“In the best conversations, you don’t even remember what you talked about, only how it felt. It felt like we were in some place your body can’t visit, some place with no ceiling and no walls and no floor and no instruments.”
Won’t that be a feeling? A feeling that one would capture and keep in one’s heart all life long. Unfortunately, I either remember the entire conversations or forget the existent of the person. There’s no in between.
“Reading someone’s poetry is like seeing them naked” -Davis Pritchett”
Davis gets me! This is the same reason why I never let anyone read my poetry. I am too insecure.
“At some point in life the world’s beauty becomes enough. You don’t need to paint, photograph or even remember it. It is enough.”
It reminds me of my favorite place in my hometown. I love it so much and yet I visit it so very less but never once have taken a snap of it. It is a simple place, not too crowded, not too posh. But every time I think of it, it feels me with a sense of eerie and calmness.
Alright, now taking on the title of the book, here’s what Wikipedia had to say:
“Turtles all the way down” is an expression of the problem of infinite regress. The saying alludes to the mythological idea of a World Turtle that supports the earth on its back. It suggests that this turtle rests on the back of an even larger turtle, which itself is part of a column of increasingly large turtles that continues indefinitely (i.e., “turtles all the way down”).
John also mentions this in the book and I think it is a pretty beautiful phrase.
Well, rough days, rough days. I try to give my best all time though. With college graduation done now, my supposed job awaits me in a month or so. I miss school. Not the students or friends or teachers, but the education. I want to curl up with a History book or a Geography book right now. I miss the poems in the English classes. I miss having to do homework which actually fascinated me. I constantly feel like I have chosen the wrong field. Maybe studying computers was never meant for me. Maybe I should have studied History or Economics or something that didn’t make me the way I feel with computers: lifeless and out of passion. Ironically, I have been watching the series The Office. I am already at season four and it takes a lot of my time. Oh, and I have been listening to Louis Armstrong’s What a wonderful world since the last one hour. I used to listen to it with my father back in my school days. It used to fill me with an optimism too rare and a sunshine too bright.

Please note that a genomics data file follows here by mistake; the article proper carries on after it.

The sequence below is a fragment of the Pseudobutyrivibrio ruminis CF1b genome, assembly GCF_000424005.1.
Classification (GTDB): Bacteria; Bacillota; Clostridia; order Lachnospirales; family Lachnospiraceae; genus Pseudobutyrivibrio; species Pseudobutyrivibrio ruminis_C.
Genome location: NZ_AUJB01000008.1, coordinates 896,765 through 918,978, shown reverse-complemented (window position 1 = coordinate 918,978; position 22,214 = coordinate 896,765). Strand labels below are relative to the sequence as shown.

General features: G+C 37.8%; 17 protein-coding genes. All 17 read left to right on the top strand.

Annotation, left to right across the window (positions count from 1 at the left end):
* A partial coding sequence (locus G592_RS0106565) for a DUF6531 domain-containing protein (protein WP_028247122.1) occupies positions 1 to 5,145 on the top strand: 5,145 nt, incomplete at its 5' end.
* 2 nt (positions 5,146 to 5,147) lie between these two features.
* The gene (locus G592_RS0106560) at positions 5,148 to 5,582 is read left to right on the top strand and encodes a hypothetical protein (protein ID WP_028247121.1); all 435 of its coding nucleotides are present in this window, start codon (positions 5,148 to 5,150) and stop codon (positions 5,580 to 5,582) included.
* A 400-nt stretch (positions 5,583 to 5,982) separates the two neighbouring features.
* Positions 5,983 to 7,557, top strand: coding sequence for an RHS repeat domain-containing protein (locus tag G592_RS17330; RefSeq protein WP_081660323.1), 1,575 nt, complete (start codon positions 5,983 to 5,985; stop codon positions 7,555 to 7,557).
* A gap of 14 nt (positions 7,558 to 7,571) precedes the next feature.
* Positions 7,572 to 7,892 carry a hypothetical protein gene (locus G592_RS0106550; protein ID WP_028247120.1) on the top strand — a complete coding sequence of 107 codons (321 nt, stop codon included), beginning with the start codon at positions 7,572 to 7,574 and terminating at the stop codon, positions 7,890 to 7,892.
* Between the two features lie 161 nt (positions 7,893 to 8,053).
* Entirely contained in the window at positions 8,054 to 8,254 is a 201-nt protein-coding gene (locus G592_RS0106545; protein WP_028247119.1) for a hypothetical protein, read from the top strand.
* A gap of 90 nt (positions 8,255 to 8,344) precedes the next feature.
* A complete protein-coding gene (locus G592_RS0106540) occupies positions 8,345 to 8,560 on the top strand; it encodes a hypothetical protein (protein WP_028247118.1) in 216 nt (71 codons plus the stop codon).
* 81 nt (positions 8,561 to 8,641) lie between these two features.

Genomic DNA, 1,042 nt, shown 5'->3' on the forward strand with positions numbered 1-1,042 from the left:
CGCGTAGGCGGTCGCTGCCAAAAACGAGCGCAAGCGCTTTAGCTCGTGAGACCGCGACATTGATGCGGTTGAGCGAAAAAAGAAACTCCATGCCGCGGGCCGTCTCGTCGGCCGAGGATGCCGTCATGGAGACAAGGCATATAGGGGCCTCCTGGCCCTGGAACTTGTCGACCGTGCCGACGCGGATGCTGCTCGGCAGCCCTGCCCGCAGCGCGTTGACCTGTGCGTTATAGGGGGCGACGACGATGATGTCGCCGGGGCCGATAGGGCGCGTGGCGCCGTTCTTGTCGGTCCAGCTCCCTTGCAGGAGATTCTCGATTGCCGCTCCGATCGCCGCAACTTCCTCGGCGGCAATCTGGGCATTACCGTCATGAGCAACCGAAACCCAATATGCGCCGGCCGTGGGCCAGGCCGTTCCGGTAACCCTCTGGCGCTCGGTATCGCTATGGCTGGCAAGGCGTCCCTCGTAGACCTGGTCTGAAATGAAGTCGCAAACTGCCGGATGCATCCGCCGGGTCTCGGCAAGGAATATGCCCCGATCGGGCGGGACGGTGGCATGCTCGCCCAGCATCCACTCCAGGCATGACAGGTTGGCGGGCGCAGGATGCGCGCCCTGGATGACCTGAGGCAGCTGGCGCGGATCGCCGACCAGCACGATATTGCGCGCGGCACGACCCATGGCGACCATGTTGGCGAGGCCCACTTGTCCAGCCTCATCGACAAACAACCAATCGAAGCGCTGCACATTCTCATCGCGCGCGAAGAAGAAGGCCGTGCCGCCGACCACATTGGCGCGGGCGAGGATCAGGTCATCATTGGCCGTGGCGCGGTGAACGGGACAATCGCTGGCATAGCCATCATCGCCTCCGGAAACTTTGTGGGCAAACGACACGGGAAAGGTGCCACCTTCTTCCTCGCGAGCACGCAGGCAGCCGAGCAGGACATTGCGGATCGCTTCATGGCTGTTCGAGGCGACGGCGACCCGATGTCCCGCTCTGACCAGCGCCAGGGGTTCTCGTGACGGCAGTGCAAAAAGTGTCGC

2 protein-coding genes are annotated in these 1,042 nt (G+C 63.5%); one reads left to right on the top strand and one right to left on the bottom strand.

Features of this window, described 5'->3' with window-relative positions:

I see trees of green, red roses too
I see them bloom for me and you
And I think to myself what a wonderful worldI see skies of blue and clouds of white
The bright blessed day, the dark sacred night
And I think to myself what a wonderful worldThe colors of the rainbow so pretty in the sky
Are also on the faces of people going by
I see friends shaking hands saying how do you do
They’re really saying I love youI hear babies crying, I watch them grow
They’ll learn much more than I’ll never know
And I think to myself what a wonderful world
Yes I think to myself what a wonderful world
P.S.: John Green himself dealt with mental illness since an early age.